Major General Keith Cima lays into former workplace at unfair dismissal hearing
CANNABIS plants, young women tourists staying overnight and illegal gambling were all features of life at the Tower of London, according to its former Governor, Major General Keith Cima.
At a tribunal today, Cima, 60, is claiming unfair dismissal from the post, saying he was hounded out in December 2010 for trying to stop some of the rum goings-on in the Tower.
His bosses - Historic Royal Palaces - say that Cima's management style and a breakdown in trust caused his removal from the prestigious post at one of London's most famous tourist sites.
In a statement released before the tribunal, Cima said that "within weeks" of becoming Governor in 2006:
"three whistleblowers alleged financial impropriety around the Tower Social Club, illegal raffles, unauthorised access to the Crown Jewels, unauthorised receptions in the Crypt of the Chapel Royal, cannabis growing, sub-letting of accommodation to young female tourists, and that this had been going on for a long time.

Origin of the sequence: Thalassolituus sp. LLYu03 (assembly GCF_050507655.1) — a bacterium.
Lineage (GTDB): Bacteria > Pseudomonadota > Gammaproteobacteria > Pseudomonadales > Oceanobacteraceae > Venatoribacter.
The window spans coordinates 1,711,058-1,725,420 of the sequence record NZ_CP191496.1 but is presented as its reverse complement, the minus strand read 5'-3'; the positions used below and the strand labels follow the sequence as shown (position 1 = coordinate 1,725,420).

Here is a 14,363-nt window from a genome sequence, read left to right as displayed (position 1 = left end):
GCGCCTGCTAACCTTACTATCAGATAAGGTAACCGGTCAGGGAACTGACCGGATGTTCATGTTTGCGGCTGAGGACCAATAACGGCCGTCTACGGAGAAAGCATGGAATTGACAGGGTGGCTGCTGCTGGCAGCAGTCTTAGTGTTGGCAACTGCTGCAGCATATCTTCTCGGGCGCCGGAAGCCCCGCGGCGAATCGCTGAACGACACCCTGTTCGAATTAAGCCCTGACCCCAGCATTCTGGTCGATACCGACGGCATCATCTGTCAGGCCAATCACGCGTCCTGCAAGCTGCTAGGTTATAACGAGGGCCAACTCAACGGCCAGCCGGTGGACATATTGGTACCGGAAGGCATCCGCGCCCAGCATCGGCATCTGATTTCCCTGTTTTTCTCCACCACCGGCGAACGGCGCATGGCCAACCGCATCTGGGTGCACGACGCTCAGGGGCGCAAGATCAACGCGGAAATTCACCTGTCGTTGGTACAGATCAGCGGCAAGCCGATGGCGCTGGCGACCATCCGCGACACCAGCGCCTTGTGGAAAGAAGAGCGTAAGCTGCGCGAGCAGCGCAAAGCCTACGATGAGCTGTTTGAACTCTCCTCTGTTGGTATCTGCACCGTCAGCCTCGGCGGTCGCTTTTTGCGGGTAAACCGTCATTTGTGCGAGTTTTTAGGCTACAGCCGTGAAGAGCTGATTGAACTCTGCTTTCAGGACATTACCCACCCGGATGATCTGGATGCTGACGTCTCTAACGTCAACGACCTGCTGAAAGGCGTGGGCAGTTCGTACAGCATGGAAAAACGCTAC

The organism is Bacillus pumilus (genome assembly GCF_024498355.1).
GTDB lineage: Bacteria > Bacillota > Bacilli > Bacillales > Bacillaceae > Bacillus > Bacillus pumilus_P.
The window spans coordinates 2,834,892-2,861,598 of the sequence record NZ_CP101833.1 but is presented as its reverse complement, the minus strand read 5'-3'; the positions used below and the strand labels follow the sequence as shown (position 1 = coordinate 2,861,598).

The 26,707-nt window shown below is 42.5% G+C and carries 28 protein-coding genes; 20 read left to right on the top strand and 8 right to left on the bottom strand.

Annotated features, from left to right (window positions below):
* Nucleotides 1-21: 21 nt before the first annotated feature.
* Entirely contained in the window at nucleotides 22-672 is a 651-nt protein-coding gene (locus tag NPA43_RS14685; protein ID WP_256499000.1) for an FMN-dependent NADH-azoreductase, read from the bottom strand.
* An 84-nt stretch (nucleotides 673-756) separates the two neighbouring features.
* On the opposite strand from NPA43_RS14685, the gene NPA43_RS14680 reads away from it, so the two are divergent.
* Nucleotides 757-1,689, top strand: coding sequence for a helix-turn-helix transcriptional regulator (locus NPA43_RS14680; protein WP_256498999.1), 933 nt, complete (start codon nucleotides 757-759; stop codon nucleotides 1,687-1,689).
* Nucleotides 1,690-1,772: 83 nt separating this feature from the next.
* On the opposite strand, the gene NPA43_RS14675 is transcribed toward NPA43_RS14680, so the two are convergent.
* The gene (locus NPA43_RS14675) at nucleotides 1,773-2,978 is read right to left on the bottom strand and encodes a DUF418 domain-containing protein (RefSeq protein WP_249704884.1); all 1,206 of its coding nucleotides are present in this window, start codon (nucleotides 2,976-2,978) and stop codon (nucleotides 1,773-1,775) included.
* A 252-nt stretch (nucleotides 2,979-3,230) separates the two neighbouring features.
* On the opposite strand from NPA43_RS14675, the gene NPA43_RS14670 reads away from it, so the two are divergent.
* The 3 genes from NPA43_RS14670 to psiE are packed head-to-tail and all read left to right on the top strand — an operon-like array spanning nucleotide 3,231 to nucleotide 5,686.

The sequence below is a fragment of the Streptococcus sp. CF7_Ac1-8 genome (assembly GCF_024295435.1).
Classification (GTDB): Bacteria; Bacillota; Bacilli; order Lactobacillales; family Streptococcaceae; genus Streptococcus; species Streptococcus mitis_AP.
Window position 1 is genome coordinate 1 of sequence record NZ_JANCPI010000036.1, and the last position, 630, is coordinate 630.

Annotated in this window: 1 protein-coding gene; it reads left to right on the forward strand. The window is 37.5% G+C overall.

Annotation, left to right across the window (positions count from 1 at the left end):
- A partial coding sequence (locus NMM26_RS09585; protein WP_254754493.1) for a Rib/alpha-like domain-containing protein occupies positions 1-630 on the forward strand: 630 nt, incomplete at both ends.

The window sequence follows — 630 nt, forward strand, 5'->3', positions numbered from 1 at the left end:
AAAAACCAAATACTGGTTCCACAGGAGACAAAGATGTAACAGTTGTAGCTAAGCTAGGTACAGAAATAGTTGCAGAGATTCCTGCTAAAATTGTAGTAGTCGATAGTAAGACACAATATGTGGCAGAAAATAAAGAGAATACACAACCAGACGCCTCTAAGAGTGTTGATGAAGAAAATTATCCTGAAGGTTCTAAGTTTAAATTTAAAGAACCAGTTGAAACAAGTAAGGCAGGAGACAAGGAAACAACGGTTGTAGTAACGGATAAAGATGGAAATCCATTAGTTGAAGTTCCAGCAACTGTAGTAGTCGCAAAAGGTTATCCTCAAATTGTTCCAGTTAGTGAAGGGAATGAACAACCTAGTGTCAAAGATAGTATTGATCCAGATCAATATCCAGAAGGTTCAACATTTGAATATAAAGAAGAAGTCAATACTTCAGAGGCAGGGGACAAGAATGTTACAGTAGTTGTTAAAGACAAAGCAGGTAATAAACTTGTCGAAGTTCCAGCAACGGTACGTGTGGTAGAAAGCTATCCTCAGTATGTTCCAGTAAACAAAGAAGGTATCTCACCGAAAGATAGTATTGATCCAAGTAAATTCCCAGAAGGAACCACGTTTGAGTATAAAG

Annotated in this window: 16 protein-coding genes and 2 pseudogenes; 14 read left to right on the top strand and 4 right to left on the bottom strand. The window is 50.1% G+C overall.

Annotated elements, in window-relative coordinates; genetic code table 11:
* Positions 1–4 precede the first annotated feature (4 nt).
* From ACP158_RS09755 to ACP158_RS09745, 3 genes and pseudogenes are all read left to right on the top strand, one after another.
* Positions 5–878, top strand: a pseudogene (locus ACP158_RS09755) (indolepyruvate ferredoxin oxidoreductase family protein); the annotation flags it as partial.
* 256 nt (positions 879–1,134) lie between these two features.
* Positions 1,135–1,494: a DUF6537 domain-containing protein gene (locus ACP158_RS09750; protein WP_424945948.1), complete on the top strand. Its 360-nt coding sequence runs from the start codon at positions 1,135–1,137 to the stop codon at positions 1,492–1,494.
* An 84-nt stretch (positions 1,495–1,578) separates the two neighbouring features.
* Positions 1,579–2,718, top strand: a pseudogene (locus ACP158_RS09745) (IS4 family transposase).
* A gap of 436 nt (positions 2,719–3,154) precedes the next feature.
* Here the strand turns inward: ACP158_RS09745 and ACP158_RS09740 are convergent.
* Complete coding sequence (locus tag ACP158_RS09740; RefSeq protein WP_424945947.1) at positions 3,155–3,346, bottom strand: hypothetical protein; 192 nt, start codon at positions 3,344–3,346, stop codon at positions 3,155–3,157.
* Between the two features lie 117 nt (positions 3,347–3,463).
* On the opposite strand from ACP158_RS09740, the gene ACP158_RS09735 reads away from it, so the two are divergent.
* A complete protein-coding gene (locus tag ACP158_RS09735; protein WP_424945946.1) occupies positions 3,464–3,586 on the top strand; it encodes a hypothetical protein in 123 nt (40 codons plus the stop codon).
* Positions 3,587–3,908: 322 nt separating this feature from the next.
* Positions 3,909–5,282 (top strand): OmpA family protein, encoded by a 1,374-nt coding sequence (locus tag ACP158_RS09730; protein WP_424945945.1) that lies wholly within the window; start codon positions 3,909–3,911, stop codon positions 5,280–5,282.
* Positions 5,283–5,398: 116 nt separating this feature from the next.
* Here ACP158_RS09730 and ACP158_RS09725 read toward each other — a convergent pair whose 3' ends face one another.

"I regarded these Spanish practices as completely unacceptable."
Cima thinks he was forced out in the afterwash of the case of the Tower's first female Yeoman Warder, who claimed to have been bullied by other Beefeaters and was supported by Cima.
“I believe that I was unfairly dismissed and the reason and catalyst for this was that I had stood up against bullies, something I have done all my life in the Army,” he said.
One of the Beefeaters accused of the bullying later won a wrongful dismissal case payout of £60,000.
The tribunal hearing continues.